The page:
One of my favorite scenes involves Quill going back for his Walkman as they're escaping the Kyln. He's willing to risk capture to get the one thing he has left of his life on Earth, and that speaks volumes about him. The other, well...it involves a message Quill sends to Corpsman Dey, identifying himself as "one of the A-holes" and indicating he's "not a total dick."

"Can we believe him?" Nova Prime (Glenn Close) asks.

Dey hesitates. "Well, I don't think anyone's a total dick...."

Guardians of the Galaxy is more of a comedy than Marvel's previous films. The jokes--good and bad--work. Drax and Gamora don't get earth humor and metaphors ("Don't ever call me a thesaurus again!" "Who put the sticks up their butts?") The CGI is so impressive, I forgot there were actors' voices behind Rocket and Groot. It's one of those movies that everyone, even a couch potato like myself, should see for the first time on the biggest screen available.

It's already far exceeded studio expectations--our theater had 22 showings yesterday, adding some of them after ticket demand necessitated it. Fandango reported sellouts in many theaters. And the sequel has already been scheduled. I'm counting the days....

My partner in crime, William Kendall, has also reviewed Guardians of the Galaxy. Check out his review at Speak of the Devil!


Monday, July 28, 2014

Adventures at Comic-Con (Online)

No, we didn't go. We wanted to go, but as in years past, we just didn't quite make it. Next year, we tell ourselves. Next year, we'll go.

We'll get there. When the Cubs win the World Series. (Oh, now that's depressing.)

 
Comic-Con started out, once upon a time, as a comic book fan convention. Founded in 1970, the first three-day convention drew three hundred people. Today, it's so much more. With an estimated 130,000+ in attendance, the 2014 Comic-Con International had something for everyone: comic books, toys, games, a costume competition, an art show, portfolio reviews and movie screenings. They bring together comic book creators, sci-fi and fantasy authors and publishers, and TV and film producers, directors, writers and actors.  

And for those of us unable to attend, there's a live feed of information, a Comic-Con blog, and a multitude of videos of the various panels. Last night, Collin followed the live feed and we watched videos of some of the panels, like the Avengers: Age of Ultron and Ant-Man panels. He was proud of himself--he predicted the release dates of some of the movies on Marvel's Phase 3 and 4 schedules.

 
Guardians of the Galaxy won't be in theaters until Friday, but they already have a sequel on the schedule. Kudos to local boy turned hot director James Gunn (yep, he's from St. Louis--why didn't we get the premiere?).

The Avengers: Age of Ultron panel featured five of the six original Avengers (Scarlett Johannson, aka Black Widow, was unable to attend due to impending due date), new cast members (including James Spader, who voices Ultron--a busy man, as he was also on the panel for his TV show, The Blacklist) and Joss Whedon and Marvel Studios head guy Kevin Feige. 



We really have to wait a year for this movie?

Wasn't I just whining a few weeks ago about having to wait for Guardians of the Galaxy?

What if I get hit by a submarine in the middle of Market Street before they're released?

Don't laugh. My agent said it could happen. Not to anyone else...just to me. I wonder what she meant by that?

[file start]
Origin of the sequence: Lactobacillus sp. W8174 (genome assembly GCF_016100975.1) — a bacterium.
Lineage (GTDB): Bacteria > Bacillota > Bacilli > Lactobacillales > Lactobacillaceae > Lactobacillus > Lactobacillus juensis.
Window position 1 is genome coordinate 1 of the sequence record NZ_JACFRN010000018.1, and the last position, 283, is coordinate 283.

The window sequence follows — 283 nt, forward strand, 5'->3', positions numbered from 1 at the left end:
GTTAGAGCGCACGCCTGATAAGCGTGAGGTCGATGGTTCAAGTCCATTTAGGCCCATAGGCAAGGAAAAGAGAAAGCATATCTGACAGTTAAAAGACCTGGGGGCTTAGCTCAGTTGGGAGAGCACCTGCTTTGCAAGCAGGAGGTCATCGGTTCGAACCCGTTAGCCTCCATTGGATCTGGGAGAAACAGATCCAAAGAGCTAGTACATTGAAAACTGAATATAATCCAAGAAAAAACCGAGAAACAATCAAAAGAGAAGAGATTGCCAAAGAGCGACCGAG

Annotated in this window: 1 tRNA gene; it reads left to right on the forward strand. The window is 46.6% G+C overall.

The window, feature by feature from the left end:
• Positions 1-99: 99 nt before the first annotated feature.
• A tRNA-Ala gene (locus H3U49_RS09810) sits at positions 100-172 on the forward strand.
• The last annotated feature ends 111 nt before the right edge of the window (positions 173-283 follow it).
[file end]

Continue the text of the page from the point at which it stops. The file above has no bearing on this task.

*****

And here's the Guardians of the Galaxy GIF I created for Collin--it's a first effort, and I need a lot of practice with the tools, but....


PS After much consideration, Collin and I decided to go back to publishing exclusively with Amazon KDP Select. The sales (and other advantages) there are good enough to warrant such a move--so tomorrow through Thursday, The Unicorn's Daughter will be free. Chasing the Wind will be free Thursday through Saturday, Angels at Midnight on August 4-6, and Alexander's Empire on August 7-9. Within the next month, paperback editions will also be made available through Amazon.


Thursday, July 24, 2014

Taking a Vacation...From the Internet?

No, I haven't been on an internet vacation. Not yet, anyway. But I've thought about it. Have you?

We all know how much fun the online world can be.  But it can also be a huge time-suck.


My favorite online hangout is Facebook--it's fun, and, Mark Zuckerberg's all-too-frequent "improvements" aside, mostly easy to use. I belong to several writers groups there--but I've found that's not going to sell books. No...I make my sales elsewhere on Facebook. I go make an ass of myself on a couple of soaps' pages (I watch The Young and the Restless and The Bold and the Beautiful with some regularity--and the storylines on soaps give me much to ridicule) and my sales invariably increase. Then there are the movies and TV shows I love--The Blacklist, Agents of SHIELD, The Big Bang Theory, any Marvel superheroes and my beloved Minions. The more active I am on those pages, the better my books sell. 

Take a vacation from that? Why? 
 
The jury's still out on Google +...though I did get followed by The Blacklist there. Could be interesting. Think I'll stay with it!


Twitter is good for keeping up with what everyone else is doing. One of my Tweets was recently retweeted by Bronx Zoo's Cobra. Seriously. Anything can happen at Twitter!
I left LinkedIn a while back. It's a great site if you're looking for a job, but not so useful for authors. Waste of time. As for Goodreads and Shelfari, well, I couldn't come up with a single good reason to stay with either of them! 


Email, for me, is the most time-consuming. I have five email accounts--one used solely for archiving purposes, one for coupons and newsletters, two for business, and one for personal email. I had seven accounts, but my two oldest accounts, both at Yahoo, had been hacked so many times, I finally deleted them.

I deal with so much email, I often get confused as to what I'm responding to whom. I used to think not answering one's email was inexcusably rude--but these days, I find myself struggling to keep up with mine. And I confess, long, chatty emails are often put aside until "later," when I have more time. "Later" never comes. And I apologize to the friends who sent those messages!

Blogging, for me, takes the least amount of time. I blog 1-3 times a week, and the list of blogs I regularly follow is a fairly short one.

What takes up most of your online time? Would you consider taking an internet vacation?